Population projections spell trouble for struggling hospitals

Ageing population likely to place huge burden on already creaking services

The number of people aged 65 and over is expected to grow from its present one in eight to one in six. File photograph: Alan Betson/The Irish Times

The number of people aged 65 and over is expected to grow from its present one in eight to one in six. File photograph: Alan Betson/The Irish Times

 

Capacity problems currently facing hospitals, and evidently defying effective measures to resolve them, can only get far worse, if recent population and life expectancy projections come to pass.

Based on data from the 2016 Census, an Economic and Social Research Institute report, Projections of Demand for Healthcare in Ireland, 2015-2030, published last October postulated a population growth of up to 23 per cent, or 640,000-1.1 million extra people.

All of those people will, by definition, place additional demands on maternity and childcare services, with a proportion of them needing ongoing care. But it is the ageing nature of the population that will place a disproportionately greater burden on services.

The number of people aged 65 and over is expected to grow from its present one in eight to one in six. The number of people aged over 85 will almost double.

Older people’s dependency on support services and greater proneness to illness will probably translate into greater demands for elective operations, such as hip and knee replacements, and on care prompted by other ailments related to age such as oncology care, dementia and respiratory care, circulatory problems related to heart disease and strokes and, ultimately, home help and residential nursing home care.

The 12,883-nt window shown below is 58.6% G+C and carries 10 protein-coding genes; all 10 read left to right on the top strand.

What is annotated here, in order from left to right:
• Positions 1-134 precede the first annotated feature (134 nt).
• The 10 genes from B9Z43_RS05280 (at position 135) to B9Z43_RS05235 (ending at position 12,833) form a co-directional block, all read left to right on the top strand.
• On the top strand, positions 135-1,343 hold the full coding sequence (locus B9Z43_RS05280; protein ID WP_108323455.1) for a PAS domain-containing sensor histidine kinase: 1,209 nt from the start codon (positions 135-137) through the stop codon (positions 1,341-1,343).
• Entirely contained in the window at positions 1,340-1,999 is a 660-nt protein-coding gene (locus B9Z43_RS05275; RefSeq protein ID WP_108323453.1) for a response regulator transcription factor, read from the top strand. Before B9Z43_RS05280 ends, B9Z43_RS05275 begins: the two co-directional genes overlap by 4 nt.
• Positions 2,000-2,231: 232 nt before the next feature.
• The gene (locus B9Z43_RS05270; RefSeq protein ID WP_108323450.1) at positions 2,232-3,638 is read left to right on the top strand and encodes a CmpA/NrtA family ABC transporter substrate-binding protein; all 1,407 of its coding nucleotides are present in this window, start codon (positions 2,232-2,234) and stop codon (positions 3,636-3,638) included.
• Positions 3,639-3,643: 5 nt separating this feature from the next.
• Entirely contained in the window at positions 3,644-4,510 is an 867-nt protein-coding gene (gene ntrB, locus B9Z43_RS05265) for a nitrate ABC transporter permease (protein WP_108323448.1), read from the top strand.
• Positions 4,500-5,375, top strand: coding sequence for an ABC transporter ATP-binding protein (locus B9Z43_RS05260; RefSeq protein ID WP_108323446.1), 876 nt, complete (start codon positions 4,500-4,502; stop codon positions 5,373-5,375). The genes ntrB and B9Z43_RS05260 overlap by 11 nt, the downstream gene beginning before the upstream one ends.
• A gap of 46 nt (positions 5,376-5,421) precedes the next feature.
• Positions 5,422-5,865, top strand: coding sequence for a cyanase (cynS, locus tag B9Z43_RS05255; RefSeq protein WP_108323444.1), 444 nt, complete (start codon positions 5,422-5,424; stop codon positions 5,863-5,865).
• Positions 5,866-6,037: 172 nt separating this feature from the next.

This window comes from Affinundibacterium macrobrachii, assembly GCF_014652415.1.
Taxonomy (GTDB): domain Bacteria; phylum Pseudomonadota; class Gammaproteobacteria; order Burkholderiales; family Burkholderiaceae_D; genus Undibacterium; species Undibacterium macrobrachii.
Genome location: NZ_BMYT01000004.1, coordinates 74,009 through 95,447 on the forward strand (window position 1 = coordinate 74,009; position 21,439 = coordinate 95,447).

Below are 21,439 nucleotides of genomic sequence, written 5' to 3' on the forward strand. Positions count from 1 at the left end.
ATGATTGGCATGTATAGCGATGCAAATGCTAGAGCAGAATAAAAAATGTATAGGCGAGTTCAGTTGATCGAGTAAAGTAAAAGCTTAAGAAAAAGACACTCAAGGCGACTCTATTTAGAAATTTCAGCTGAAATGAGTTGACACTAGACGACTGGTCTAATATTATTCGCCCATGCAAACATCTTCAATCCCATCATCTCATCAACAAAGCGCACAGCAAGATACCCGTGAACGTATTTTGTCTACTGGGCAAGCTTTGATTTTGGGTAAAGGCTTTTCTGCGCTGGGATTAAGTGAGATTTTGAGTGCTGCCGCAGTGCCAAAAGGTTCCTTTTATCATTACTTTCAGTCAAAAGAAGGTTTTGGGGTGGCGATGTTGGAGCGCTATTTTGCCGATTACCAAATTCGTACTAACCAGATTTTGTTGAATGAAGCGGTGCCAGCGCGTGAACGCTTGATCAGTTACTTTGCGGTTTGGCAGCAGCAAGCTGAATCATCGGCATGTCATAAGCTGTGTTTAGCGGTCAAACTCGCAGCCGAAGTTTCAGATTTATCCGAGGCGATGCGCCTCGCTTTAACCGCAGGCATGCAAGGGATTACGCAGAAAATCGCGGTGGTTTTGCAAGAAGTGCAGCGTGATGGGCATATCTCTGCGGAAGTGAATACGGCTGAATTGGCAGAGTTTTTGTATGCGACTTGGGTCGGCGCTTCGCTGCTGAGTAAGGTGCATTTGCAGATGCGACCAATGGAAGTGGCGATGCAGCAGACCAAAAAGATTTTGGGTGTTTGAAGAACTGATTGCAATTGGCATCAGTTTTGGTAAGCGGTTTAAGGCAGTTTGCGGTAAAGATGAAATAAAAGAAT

The ESRI projected that demand for home help and for residential and intermediate care places in nursing homes and other settings would increase by up to 54 per cent.

Demand for public hospital services is projected to increase by up to 37 per cent for inpatient bed days and up to 30 per cent for inpatient cases; and demand for GP visits is projected to increase by up to 27 per cent.

The report’s authors suggested additional demand projected for the years to 2030 will give rise to demand for additional expenditure, capital investment and expanded staffing and will have major implications for capacity planning, workforce planning and training.

In public hospitals, they suggested demand for inpatient bed days would increase by 32-37 per cent by 2030, from 3.27 million in 2015. Demand for inpatient cases is projected to increase by between 24-30 per cent by 2030, from 510,000 in 2015.

Demand for day-patient cases is projected to increase by 23-29 per cent by 2030, from 1.01 million in 2015.

Private trends

Regarding private hospitals, which are often colocated with public hospitals and share staff, demand for inpatient bed days is projected to increase by 28-32 per cent by 2030 from 610,000 in 2015.

Demand for private hospital inpatient cases is projected to increase by 20-25 per cent by 2030, from 130,000 in 2015; and demand for private hospital day-patient cases is projected to increase by 24-28 per cent by 2030 from 460,000 in 2015.

The report projected that demand for GP visits would increase by 20-27 per cent by 2030, from 17.55 million in 2015; and demand for practice nurse visits is projected to increase by 26-32 per cent by 2030, from 5.94 million in 2015.

Demand for long-term and intermediate care places in nursing homes and other settings is projected to increase by 40-54 per cent by 2030, from 29,000 in 2015.

Demand for home help hours is projected to increase by 38-54 per cent by 2030 from 14.3 million in 2015.

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